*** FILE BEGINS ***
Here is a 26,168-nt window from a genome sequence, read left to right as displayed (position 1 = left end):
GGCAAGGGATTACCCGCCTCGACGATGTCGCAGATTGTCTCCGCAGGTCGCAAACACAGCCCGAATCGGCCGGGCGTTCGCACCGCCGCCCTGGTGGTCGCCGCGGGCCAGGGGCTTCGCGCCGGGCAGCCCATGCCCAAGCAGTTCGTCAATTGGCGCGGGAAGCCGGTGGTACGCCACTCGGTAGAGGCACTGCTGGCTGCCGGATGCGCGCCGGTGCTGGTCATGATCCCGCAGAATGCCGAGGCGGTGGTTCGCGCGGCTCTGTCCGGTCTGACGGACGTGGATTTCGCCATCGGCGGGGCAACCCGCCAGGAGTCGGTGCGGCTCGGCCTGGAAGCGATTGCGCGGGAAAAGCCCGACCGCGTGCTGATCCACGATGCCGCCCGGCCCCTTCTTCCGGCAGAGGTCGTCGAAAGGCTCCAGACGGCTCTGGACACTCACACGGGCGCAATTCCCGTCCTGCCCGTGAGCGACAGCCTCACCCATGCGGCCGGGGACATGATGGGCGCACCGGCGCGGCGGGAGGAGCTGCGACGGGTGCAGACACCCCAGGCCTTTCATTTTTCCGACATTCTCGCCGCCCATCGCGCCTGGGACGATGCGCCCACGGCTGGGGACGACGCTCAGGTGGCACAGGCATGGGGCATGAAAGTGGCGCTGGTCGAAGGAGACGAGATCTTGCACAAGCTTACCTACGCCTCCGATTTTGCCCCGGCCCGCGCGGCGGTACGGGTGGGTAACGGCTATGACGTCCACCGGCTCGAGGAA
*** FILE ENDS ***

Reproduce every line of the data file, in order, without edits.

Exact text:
Here is a 26,168-nt window from a genome sequence, read left to right as displayed (position 1 = left end):
GGCAAGGGATTACCCGCCTCGACGATGTCGCAGATTGTCTCCGCAGGTCGCAAACACAGCCCGAATCGGCCGGGCGTTCGCACCGCCGCCCTGGTGGTCGCCGCGGGCCAGGGGCTTCGCGCCGGGCAGCCCATGCCCAAGCAGTTCGTCAATTGGCGCGGGAAGCCGGTGGTACGCCACTCGGTAGAGGCACTGCTGGCTGCCGGATGCGCGCCGGTGCTGGTCATGATCCCGCAGAATGCCGAGGCGGTGGTTCGCGCGGCTCTGTCCGGTCTGACGGACGTGGATTTCGCCATCGGCGGGGCAACCCGCCAGGAGTCGGTGCGGCTCGGCCTGGAAGCGATTGCGCGGGAAAAGCCCGACCGCGTGCTGATCCACGATGCCGCCCGGCCCCTTCTTCCGGCAGAGGTCGTCGAAAGGCTCCAGACGGCTCTGGACACTCACACGGGCGCAATTCCCGTCCTGCCCGTGAGCGACAGCCTCACCCATGCGGCCGGGGACATGATGGGCGCACCGGCGCGGCGGGAGGAGCTGCGACGGGTGCAGACACCCCAGGCCTTTCATTTTTCCGACATTCTCGCCGCCCATCGCGCCTGGGACGATGCGCCCACGGCTGGGGACGACGCTCAGGTGGCACAGGCATGGGGCATGAAAGTGGCGCTGGTCGAAGGAGACGAGATCTTGCACAAGCTTACCTACGCCTCCGATTTTGCCCCGGCCCGCGCGGCGGTACGGGTGGGTAACGGCTATGACGTCCACCGGCTCGAGGAA